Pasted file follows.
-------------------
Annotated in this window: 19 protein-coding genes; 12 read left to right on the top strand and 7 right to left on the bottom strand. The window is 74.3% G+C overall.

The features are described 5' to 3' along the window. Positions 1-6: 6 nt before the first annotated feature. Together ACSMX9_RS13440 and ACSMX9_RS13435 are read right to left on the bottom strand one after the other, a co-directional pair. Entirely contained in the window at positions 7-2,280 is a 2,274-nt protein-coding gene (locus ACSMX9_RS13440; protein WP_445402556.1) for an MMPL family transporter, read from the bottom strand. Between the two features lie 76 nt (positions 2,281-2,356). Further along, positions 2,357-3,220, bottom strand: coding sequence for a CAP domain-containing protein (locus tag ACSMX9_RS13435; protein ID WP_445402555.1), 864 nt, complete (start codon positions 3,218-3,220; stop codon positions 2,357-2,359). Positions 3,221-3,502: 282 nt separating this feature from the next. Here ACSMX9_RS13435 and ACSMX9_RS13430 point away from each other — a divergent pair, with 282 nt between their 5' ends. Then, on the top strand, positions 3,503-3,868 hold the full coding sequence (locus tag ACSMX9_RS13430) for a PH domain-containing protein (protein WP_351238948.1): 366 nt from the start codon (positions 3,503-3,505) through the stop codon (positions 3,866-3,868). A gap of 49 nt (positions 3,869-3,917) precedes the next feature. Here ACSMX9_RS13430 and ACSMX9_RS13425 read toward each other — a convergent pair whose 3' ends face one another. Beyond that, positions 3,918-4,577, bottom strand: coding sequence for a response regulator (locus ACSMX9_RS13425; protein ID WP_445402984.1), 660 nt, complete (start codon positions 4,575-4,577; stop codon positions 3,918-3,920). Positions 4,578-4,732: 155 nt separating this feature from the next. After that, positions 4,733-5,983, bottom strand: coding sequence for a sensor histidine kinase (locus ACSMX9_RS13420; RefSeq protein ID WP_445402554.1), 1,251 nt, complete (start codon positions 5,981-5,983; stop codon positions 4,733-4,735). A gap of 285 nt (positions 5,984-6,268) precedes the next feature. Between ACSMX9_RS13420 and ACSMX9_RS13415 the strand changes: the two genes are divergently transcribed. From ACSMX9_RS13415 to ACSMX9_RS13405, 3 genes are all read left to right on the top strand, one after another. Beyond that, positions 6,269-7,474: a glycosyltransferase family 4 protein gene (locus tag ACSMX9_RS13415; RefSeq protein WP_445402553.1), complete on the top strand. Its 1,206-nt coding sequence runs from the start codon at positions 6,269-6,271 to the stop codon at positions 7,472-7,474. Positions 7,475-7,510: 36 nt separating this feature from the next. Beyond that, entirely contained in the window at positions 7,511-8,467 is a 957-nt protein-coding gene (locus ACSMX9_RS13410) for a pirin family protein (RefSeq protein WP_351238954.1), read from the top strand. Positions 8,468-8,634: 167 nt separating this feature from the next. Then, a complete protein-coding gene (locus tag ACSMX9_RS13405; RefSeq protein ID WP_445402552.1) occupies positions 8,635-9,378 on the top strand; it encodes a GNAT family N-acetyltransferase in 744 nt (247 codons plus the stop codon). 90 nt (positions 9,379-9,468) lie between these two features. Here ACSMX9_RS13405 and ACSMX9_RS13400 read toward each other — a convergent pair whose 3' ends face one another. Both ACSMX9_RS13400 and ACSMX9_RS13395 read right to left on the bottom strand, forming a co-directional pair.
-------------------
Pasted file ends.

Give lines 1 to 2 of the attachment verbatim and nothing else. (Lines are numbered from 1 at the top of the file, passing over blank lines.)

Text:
Annotated in this window: 19 protein-coding genes; 12 read left to right on the top strand and 7 right to left on the bottom strand. The window is 74.3% G+C overall.

The features are described 5' to 3' along the window. Positions 1-6: 6 nt before the first annotated feature. Together ACSMX9_RS13440 and ACSMX9_RS13435 are read right to left on the bottom strand one after the other, a co-directional pair. Entirely contained in the window at positions 7-2,280 is a 2,274-nt protein-coding gene (locus ACSMX9_RS13440; protein WP_445402556.1) for an MMPL family transporter, read from the bottom strand. Between the two features lie 76 nt (positions 2,281-2,356). Further along, positions 2,357-3,220, bottom strand: coding sequence for a CAP domain-containing protein (locus tag ACSMX9_RS13435; protein ID WP_445402555.1), 864 nt, complete (start codon positions 3,218-3,220; stop codon positions 2,357-2,359). Positions 3,221-3,502: 282 nt separating this feature from the next. Here ACSMX9_RS13435 and ACSMX9_RS13430 point away from each other — a divergent pair, with 282 nt between their 5' ends. Then, on the top strand, positions 3,503-3,868 hold the full coding sequence (locus tag ACSMX9_RS13430) for a PH domain-containing protein (protein WP_351238948.1): 366 nt from the start codon (positions 3,503-3,505) through the stop codon (positions 3,866-3,868). A gap of 49 nt (positions 3,869-3,917) precedes the next feature. Here ACSMX9_RS13430 and ACSMX9_RS13425 read toward each other — a convergent pair whose 3' ends face one another. Beyond that, positions 3,918-4,577, bottom strand: coding sequence for a response regulator (locus ACSMX9_RS13425; protein ID WP_445402984.1), 660 nt, complete (start codon positions 4,575-4,577; stop codon positions 3,918-3,920). Positions 4,578-4,732: 155 nt separating this feature from the next. After that, positions 4,733-5,983, bottom strand: coding sequence for a sensor histidine kinase (locus ACSMX9_RS13420; RefSeq protein ID WP_445402554.1), 1,251 nt, complete (start codon positions 5,981-5,983; stop codon positions 4,733-4,735). A gap of 285 nt (positions 5,984-6,268) precedes the next feature. Between ACSMX9_RS13420 and ACSMX9_RS13415 the strand changes: the two genes are divergently transcribed. From ACSMX9_RS13415 to ACSMX9_RS13405, 3 genes are all read left to right on the top strand, one after another. Beyond that, positions 6,269-7,474: a glycosyltransferase family 4 protein gene (locus tag ACSMX9_RS13415; RefSeq protein WP_445402553.1), complete on the top strand. Its 1,206-nt coding sequence runs from the start codon at positions 6,269-6,271 to the stop codon at positions 7,472-7,474. Positions 7,475-7,510: 36 nt separating this feature from the next. Beyond that, entirely contained in the window at positions 7,511-8,467 is a 957-nt protein-coding gene (locus ACSMX9_RS13410) for a pirin family protein (RefSeq protein WP_351238954.1), read from the top strand. Positions 8,468-8,634: 167 nt separating this feature from the next. Then, a complete protein-coding gene (locus tag ACSMX9_RS13405; RefSeq protein ID WP_445402552.1) occupies positions 8,635-9,378 on the top strand; it encodes a GNAT family N-acetyltransferase in 744 nt (247 codons plus the stop codon). 90 nt (positions 9,379-9,468) lie between these two features. Here ACSMX9_RS13405 and ACSMX9_RS13400 read toward each other — a convergent pair whose 3' ends face one another. Both ACSMX9_RS13400 and ACSMX9_RS13395 read right to left on the bottom strand, forming a co-directional pair.